Imagine a forty-nine-year-old state police officer and father of four, who has just returned to work from visiting family in New York where he ran in his fourth marathon. Before heading out in the field, he checks his email and notices that he is meeting with the Superintendent of State Police in one hour. At the meeting, the Chief of Police tells him something he has been dreading to hear. He confirms that, due to compliance with certain mandatory procedures, once he turns fifty years old, in six months, he must retire from the state police.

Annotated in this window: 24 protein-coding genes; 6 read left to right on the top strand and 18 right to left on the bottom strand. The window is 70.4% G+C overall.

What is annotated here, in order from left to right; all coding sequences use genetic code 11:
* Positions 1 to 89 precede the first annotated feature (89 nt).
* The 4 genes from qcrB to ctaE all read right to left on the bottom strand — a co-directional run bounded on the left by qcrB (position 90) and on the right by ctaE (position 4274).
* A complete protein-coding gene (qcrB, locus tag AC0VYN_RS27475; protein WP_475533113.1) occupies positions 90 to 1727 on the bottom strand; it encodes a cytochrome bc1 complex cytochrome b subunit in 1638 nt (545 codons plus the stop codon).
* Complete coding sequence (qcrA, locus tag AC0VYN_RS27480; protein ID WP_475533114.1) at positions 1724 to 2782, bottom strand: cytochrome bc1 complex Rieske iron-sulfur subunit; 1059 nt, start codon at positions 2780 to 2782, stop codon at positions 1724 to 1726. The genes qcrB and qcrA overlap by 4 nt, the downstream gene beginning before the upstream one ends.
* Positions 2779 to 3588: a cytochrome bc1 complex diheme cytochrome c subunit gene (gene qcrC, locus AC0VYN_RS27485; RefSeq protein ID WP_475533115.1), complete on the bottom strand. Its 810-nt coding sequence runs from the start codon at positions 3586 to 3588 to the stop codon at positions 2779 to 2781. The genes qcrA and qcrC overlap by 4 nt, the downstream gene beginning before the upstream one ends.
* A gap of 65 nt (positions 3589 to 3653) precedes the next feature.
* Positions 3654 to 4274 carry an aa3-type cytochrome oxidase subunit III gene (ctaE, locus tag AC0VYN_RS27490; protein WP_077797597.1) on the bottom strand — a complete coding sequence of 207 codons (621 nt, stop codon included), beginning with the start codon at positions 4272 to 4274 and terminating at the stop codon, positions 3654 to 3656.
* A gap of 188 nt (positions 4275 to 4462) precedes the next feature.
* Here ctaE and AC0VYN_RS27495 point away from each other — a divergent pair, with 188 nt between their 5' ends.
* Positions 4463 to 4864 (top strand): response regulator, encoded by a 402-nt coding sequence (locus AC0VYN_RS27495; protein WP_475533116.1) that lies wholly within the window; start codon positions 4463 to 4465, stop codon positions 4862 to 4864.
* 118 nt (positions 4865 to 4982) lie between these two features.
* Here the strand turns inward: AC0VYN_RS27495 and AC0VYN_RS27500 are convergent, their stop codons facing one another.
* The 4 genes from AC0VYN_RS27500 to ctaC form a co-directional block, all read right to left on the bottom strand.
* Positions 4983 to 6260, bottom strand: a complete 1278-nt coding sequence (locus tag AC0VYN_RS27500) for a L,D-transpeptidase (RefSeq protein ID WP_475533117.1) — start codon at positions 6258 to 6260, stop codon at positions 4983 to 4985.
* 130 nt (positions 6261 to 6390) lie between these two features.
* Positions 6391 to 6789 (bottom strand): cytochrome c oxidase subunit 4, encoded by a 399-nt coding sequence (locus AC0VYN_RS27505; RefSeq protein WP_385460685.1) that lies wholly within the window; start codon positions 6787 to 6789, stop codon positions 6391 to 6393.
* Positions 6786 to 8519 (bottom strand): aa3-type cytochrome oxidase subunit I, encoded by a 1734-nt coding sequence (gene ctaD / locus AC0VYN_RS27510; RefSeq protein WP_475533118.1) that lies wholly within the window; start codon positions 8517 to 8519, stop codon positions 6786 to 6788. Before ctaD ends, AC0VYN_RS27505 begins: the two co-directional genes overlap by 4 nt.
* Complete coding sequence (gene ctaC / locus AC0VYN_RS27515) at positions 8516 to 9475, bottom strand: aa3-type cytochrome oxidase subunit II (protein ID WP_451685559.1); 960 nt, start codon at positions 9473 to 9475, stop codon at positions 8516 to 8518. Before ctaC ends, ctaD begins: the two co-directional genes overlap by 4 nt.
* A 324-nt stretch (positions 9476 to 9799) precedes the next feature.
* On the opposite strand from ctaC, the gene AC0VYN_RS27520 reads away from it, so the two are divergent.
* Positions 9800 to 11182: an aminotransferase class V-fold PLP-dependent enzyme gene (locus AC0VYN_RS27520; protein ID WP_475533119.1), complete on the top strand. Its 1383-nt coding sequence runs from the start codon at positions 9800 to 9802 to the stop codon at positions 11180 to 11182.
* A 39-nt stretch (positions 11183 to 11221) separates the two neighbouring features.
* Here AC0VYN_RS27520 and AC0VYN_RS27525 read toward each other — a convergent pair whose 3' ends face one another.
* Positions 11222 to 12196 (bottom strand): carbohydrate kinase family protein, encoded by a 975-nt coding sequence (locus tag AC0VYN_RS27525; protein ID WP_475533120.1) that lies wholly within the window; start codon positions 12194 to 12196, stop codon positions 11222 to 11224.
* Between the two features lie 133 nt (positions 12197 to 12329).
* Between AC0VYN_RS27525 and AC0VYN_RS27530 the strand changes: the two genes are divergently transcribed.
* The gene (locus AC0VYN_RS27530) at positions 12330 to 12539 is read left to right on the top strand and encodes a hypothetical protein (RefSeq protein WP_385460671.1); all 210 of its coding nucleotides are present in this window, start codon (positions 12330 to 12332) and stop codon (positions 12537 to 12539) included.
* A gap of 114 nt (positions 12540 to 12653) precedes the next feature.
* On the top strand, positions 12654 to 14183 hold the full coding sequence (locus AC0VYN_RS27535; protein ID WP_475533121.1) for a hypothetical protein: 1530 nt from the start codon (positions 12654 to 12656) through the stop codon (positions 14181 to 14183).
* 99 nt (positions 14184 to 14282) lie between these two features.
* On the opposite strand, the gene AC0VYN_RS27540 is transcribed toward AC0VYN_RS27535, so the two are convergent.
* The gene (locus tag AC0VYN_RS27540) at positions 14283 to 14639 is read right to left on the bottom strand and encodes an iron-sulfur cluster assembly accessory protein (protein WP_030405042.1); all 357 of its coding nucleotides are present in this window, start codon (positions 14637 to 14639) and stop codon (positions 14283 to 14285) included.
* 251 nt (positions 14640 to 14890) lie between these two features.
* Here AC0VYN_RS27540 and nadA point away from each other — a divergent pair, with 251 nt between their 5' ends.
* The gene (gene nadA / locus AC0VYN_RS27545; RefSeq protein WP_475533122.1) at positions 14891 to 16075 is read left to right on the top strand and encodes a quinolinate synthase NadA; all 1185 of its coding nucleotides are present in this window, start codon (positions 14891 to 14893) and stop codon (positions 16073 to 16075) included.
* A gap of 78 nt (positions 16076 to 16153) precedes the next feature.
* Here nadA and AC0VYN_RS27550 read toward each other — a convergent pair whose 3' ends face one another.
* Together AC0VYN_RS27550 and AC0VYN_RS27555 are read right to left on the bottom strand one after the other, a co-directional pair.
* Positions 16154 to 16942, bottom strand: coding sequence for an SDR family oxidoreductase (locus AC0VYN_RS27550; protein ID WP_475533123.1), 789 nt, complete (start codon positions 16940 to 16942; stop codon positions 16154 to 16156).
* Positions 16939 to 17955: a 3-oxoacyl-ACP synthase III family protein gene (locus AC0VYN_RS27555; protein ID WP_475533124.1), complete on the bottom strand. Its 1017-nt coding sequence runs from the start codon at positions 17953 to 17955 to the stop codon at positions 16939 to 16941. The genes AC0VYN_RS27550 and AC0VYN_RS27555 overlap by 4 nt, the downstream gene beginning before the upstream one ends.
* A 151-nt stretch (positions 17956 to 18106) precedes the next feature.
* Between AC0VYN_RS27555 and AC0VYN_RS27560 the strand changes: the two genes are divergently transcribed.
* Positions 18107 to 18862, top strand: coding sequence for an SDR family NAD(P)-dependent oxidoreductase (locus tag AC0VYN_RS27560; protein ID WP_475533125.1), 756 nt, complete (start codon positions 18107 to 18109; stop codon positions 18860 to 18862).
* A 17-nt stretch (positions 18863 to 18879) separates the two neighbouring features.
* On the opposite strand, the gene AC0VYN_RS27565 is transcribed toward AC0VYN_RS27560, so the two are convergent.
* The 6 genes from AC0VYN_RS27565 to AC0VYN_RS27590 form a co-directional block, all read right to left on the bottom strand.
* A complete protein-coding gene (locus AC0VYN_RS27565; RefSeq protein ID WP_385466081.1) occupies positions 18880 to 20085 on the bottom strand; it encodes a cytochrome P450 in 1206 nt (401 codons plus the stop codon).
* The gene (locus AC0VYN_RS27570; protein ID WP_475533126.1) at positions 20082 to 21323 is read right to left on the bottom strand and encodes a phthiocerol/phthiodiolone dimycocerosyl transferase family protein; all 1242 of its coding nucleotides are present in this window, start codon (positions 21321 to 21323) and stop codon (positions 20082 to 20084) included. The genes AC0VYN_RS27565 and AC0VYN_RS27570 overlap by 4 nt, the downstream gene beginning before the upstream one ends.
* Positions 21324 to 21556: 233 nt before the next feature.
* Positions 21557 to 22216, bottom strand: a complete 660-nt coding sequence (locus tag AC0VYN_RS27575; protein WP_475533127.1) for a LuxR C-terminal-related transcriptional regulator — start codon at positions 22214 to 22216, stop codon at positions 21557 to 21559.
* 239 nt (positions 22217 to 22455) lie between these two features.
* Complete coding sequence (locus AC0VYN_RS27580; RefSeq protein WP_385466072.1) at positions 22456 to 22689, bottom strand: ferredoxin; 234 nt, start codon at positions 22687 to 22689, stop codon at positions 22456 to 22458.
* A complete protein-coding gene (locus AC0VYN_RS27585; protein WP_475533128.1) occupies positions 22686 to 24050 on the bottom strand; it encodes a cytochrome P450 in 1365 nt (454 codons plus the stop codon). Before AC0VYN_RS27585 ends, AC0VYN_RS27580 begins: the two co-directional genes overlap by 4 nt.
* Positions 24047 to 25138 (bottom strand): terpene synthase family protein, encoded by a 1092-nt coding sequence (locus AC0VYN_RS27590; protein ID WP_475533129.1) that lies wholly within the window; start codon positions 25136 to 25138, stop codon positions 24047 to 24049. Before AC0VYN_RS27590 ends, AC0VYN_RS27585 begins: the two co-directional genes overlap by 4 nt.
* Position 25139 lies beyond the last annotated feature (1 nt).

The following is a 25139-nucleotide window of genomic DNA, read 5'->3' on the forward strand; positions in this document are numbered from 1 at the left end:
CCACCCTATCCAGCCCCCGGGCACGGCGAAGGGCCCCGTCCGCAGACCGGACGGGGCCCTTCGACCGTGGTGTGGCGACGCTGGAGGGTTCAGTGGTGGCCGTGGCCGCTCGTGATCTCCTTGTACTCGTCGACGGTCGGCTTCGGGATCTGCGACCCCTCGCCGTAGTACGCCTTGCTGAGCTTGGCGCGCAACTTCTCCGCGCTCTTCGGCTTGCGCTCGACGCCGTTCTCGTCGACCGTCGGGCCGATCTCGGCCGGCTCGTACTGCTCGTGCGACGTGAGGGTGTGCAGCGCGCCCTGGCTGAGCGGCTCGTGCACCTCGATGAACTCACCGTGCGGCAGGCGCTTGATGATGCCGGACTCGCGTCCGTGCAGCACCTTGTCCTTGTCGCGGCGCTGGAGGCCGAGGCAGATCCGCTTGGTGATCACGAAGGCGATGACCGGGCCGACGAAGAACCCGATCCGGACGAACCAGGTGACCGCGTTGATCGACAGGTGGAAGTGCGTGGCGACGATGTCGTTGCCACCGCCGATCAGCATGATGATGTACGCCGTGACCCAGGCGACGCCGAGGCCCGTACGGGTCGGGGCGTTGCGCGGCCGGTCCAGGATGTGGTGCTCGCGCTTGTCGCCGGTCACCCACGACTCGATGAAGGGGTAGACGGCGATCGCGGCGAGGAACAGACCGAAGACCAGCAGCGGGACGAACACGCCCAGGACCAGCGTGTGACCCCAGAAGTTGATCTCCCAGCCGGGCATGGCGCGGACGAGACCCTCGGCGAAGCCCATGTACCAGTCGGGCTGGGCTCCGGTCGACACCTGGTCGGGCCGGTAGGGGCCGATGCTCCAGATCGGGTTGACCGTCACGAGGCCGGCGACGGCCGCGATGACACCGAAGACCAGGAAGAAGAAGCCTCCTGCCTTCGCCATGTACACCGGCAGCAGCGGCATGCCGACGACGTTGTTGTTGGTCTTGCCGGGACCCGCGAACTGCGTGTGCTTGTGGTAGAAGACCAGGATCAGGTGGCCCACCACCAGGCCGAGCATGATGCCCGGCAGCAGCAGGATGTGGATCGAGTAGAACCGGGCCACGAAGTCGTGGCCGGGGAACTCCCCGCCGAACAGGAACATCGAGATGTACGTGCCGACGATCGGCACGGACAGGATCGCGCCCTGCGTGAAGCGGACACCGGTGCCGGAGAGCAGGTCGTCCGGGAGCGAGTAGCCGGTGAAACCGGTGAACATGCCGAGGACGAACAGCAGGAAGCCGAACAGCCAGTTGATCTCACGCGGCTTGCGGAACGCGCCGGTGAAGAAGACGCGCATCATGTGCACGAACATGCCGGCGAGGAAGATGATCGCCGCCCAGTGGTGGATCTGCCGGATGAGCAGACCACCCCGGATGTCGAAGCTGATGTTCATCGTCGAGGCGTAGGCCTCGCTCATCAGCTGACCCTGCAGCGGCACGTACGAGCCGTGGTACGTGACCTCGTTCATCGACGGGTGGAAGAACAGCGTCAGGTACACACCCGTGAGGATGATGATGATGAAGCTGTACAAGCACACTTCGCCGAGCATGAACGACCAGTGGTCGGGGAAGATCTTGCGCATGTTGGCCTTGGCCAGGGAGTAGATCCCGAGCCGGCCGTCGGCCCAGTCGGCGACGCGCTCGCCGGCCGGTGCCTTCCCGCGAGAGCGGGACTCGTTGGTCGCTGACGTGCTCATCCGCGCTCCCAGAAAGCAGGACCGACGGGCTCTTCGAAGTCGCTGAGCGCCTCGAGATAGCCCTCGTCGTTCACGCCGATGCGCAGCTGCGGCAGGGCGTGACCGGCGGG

The Superintendent tells him that his retirement is unrelated to his job performance, and he offers no credible reason. Retirement is required simply because under state law he is presumed physically unable to perform the requirements of the job, although he is in excellent physical condition. It is of no consequence that he passed the fitness test required by the state police two months earlier, performing well above other officers more than twenty-five years younger. It is also irrelevant that his mental ability to handle a desk job at the regional headquarters is also exemplary.